In 1 Corinthians 9:5 there is a snippet concerning the Apostle Peter. It regards to the unsung role of an apostle’s wife. The Apostle Paul wrote, ‘Don’t we have the right to take a believing wife along with us, as do the other apostles and the Lord’s brothers and Cephas?’ Why would Peter have Mrs. ‘Peter’ accompany him on at least some of his ministry ventures? Once again the silence of Scripture intrigues and teases the imagination. The macho apostle in a male chauvinistic world was uninhibited and unashamed to have his wife by his side. What Peter wrote about wives and husbands in 1 Peter 3:1-7 was it out of personal experience. Could he have been showing appreciation of a ‘one flesh’ relationship within ministry? It must have motivated him (with her encouragement?) to see converts separated by their faith woo and win their spouses to the Lord. His advice is still relevant.
There is another couple within Scripture about whom we know a little more and yet not enough. Aquila and Priscilla stand out as a wonderful, faithful, energetic couple. Something which has aroused some commentary responses are the occasions when Priscilla is given precedence over her husband. Again we do not know much about their relationship or up-bringing. We do however gain insights about their team ministry. It wouldn’t be far from the mark to say they were comfortable with each other’s role. Neither would have felt threatened when the other was mentioned first in despatches. How different it has been with some others in the Christian ministry.
The male ego is often fragile while at the same time lapping up the ‘crumbs’ of public applause. Sometimes an immature personality is unsettled or jealous when his wife receives accolades for exercising her gifts and abilities. The attitude of Diotrephes (3 John) can be rampant within the minister’s house as well as with a local congregation. Where, O where, is the beautiful Biblical incentive of ‘Do nothing out of selfish ambition or vain conceit, but in humility consider others better than yourselves. Each of you should look not only to your own interests, but also to the interest of others’ Philippians 2:3, 4. In the context of a minister’s relationship with his wife and her expressions of ministry surely the same rule applies.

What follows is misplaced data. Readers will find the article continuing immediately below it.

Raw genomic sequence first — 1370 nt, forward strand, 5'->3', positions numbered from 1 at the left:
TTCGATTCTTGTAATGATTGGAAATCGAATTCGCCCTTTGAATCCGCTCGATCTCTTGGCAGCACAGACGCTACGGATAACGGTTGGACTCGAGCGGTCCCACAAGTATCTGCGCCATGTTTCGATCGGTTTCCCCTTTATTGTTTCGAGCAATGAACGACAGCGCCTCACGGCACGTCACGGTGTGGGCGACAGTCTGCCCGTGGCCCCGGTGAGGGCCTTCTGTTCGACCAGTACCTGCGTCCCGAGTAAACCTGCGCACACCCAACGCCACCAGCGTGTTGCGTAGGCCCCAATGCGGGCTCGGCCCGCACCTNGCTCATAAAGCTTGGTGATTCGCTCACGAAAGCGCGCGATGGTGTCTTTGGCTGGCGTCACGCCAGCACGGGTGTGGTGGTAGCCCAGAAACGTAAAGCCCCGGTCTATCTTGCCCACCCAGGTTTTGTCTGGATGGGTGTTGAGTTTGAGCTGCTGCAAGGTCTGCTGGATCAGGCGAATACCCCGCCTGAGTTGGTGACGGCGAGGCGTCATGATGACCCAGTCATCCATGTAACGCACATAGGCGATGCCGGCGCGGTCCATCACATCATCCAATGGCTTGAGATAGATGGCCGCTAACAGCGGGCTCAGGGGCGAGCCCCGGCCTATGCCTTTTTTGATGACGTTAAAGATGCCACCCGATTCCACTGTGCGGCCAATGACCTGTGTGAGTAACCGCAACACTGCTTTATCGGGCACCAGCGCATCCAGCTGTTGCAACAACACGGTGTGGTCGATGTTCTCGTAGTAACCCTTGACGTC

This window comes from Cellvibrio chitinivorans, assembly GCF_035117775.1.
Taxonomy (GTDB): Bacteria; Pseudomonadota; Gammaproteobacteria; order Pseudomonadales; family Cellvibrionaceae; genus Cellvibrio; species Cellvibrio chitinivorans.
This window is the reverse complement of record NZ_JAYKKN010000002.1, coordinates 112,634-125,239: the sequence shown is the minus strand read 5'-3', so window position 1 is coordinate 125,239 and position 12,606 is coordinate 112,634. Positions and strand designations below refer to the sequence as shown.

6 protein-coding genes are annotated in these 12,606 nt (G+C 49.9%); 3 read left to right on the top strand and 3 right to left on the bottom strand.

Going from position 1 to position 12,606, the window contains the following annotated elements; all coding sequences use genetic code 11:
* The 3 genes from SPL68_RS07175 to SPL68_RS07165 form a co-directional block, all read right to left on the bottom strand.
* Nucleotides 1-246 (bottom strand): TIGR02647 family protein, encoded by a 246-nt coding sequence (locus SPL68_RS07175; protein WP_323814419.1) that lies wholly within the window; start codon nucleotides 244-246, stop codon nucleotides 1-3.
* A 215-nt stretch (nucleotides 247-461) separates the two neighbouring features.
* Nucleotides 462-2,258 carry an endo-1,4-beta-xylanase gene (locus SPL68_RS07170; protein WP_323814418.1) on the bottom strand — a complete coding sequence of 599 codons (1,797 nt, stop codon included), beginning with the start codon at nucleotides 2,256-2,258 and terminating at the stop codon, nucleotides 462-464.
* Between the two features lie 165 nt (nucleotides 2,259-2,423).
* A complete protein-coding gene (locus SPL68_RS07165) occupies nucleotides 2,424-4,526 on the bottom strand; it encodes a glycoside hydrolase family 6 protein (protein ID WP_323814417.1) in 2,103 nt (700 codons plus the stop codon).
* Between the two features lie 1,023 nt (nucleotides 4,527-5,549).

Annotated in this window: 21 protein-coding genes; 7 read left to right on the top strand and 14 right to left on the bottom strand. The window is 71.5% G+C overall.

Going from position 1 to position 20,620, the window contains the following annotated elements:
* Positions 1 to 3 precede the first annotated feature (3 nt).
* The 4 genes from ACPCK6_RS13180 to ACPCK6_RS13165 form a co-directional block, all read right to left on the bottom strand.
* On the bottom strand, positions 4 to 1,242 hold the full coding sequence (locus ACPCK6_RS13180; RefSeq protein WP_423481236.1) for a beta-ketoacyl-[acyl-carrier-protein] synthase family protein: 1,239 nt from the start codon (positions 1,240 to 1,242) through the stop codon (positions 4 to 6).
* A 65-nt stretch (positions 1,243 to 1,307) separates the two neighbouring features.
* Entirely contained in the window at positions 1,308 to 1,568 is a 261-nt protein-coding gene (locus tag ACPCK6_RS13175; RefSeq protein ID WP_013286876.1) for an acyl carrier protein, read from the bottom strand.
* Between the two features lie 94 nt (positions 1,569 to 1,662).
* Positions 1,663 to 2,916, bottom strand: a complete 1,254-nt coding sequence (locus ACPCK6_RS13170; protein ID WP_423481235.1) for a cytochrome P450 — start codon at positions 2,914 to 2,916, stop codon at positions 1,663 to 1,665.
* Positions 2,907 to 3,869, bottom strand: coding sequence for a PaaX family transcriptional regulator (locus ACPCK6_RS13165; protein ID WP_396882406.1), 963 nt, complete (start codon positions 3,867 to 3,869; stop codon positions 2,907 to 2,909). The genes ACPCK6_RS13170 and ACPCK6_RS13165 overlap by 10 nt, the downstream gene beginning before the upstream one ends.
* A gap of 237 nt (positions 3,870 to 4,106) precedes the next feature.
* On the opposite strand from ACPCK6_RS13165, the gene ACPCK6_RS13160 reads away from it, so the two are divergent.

Proverbs 4:5-9 is about Wisdom. This information can be so easily applied by a minister to his wife. There is great benefit to him personally and therefore to his ministry in treating his wife as Proverbs explained Wisdom. The word ‘Wisdom’ has been change in the following passage to ‘wife.’ ‘Do not forsake your wife, and she will protect you; love her, and she will watch over you… Esteem her, and she will exalt you; embrace her, and she will honour you. She will set a garland of grace on your head and present you with a crown of splendour.’ Such an outlook releases the wife to express her gifts and abilities with the husband’s encouragement and pride. The consequences of all this trust is to enrich her life and expands her love, respect and admiration for her man. The testimony of such a mutual ministry and relationship is a wonderful attraction and a strong challenge.
When asked what has been my greatest asset in ministry I unhesitatingly reply, ‘My wife!’ Mary has been my help-mate in every area of my life and ministry. From a human perspective without her I could not have had our fulfilled and successful ministries. She has been God's gift to me!
Ray Hawkins August2017.